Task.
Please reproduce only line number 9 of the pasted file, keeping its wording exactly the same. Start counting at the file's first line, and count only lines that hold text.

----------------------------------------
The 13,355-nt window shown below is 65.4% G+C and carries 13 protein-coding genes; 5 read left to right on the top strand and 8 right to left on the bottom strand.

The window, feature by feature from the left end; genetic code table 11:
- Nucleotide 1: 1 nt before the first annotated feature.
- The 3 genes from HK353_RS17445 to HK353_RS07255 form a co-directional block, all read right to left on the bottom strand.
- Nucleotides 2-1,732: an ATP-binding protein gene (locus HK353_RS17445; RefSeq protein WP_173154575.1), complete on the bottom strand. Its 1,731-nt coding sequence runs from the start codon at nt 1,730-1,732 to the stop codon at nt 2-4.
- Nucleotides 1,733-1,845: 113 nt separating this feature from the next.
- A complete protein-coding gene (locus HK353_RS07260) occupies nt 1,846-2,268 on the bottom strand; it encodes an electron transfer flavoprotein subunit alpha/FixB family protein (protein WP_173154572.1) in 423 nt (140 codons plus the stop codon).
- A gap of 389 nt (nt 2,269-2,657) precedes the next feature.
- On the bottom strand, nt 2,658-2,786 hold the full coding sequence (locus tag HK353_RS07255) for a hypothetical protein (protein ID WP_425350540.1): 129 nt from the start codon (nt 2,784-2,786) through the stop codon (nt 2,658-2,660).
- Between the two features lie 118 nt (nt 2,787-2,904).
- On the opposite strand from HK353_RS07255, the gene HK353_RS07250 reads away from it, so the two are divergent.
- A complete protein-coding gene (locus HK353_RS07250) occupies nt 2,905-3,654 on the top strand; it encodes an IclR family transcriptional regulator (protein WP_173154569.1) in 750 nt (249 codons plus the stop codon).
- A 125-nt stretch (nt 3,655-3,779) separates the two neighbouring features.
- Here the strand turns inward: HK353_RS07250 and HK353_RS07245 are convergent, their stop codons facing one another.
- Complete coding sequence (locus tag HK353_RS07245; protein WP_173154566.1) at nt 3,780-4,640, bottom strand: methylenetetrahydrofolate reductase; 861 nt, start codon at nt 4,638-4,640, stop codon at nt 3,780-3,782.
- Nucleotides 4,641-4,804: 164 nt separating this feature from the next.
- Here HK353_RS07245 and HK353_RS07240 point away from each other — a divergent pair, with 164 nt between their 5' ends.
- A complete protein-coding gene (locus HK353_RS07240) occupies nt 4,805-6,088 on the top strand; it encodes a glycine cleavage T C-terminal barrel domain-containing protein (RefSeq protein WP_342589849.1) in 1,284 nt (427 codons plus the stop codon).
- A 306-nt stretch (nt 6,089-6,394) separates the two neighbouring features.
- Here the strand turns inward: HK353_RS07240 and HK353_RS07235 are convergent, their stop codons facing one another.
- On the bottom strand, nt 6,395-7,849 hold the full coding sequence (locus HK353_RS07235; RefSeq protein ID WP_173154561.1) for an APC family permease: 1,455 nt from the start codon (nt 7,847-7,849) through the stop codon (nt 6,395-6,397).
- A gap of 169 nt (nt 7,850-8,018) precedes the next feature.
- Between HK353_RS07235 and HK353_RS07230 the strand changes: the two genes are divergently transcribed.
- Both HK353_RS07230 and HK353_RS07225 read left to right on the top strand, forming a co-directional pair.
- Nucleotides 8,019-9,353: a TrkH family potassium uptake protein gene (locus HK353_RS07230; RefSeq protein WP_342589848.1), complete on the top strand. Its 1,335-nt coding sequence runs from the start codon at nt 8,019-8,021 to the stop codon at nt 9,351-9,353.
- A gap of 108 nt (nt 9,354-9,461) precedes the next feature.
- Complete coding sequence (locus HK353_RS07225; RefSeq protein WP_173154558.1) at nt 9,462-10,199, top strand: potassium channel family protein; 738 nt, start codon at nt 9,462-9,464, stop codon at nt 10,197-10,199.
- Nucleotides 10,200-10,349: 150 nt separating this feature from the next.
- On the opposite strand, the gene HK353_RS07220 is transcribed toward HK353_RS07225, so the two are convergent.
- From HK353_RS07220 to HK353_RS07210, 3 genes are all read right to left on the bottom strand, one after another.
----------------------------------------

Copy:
- On the bottom strand, nt 2,658-2,786 hold the full coding sequence (locus tag HK353_RS07255) for a hypothetical protein (protein ID WP_425350540.1): 129 nt from the start codon (nt 2,784-2,786) through the stop codon (nt 2,658-2,660).